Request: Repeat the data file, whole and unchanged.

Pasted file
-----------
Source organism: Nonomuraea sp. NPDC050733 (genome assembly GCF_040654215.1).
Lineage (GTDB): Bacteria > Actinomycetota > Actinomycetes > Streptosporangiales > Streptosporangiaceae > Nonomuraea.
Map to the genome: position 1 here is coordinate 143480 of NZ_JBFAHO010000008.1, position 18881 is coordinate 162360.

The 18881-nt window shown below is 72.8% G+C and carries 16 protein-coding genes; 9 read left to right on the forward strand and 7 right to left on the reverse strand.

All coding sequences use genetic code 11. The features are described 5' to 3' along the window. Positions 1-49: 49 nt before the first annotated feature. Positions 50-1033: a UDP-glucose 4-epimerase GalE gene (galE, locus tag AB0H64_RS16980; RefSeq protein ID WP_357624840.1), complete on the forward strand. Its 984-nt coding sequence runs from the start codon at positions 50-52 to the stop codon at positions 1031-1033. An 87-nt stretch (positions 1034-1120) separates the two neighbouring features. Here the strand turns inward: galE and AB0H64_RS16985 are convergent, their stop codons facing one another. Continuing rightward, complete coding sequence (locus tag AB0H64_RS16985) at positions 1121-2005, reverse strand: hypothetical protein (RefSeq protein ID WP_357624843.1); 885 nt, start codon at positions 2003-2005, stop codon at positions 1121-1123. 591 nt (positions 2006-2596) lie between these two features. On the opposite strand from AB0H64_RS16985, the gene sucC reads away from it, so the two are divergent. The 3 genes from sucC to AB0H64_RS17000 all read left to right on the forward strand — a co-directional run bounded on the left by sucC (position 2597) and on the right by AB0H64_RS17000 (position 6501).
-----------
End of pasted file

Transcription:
Source organism: Nonomuraea sp. NPDC050733 (genome assembly GCF_040654215.1).
Lineage (GTDB): Bacteria > Actinomycetota > Actinomycetes > Streptosporangiales > Streptosporangiaceae > Nonomuraea.
Map to the genome: position 1 here is coordinate 143480 of NZ_JBFAHO010000008.1, position 18881 is coordinate 162360.

The 18881-nt window shown below is 72.8% G+C and carries 16 protein-coding genes; 9 read left to right on the forward strand and 7 right to left on the reverse strand.

All coding sequences use genetic code 11. The features are described 5' to 3' along the window. Positions 1-49: 49 nt before the first annotated feature. Positions 50-1033: a UDP-glucose 4-epimerase GalE gene (galE, locus tag AB0H64_RS16980; RefSeq protein ID WP_357624840.1), complete on the forward strand. Its 984-nt coding sequence runs from the start codon at positions 50-52 to the stop codon at positions 1031-1033. An 87-nt stretch (positions 1034-1120) separates the two neighbouring features. Here the strand turns inward: galE and AB0H64_RS16985 are convergent, their stop codons facing one another. Continuing rightward, complete coding sequence (locus tag AB0H64_RS16985) at positions 1121-2005, reverse strand: hypothetical protein (RefSeq protein ID WP_357624843.1); 885 nt, start codon at positions 2003-2005, stop codon at positions 1121-1123. 591 nt (positions 2006-2596) lie between these two features. On the opposite strand from AB0H64_RS16985, the gene sucC reads away from it, so the two are divergent. The 3 genes from sucC to AB0H64_RS17000 all read left to right on the forward strand — a co-directional run bounded on the left by sucC (position 2597) and on the right by AB0H64_RS17000 (position 6501).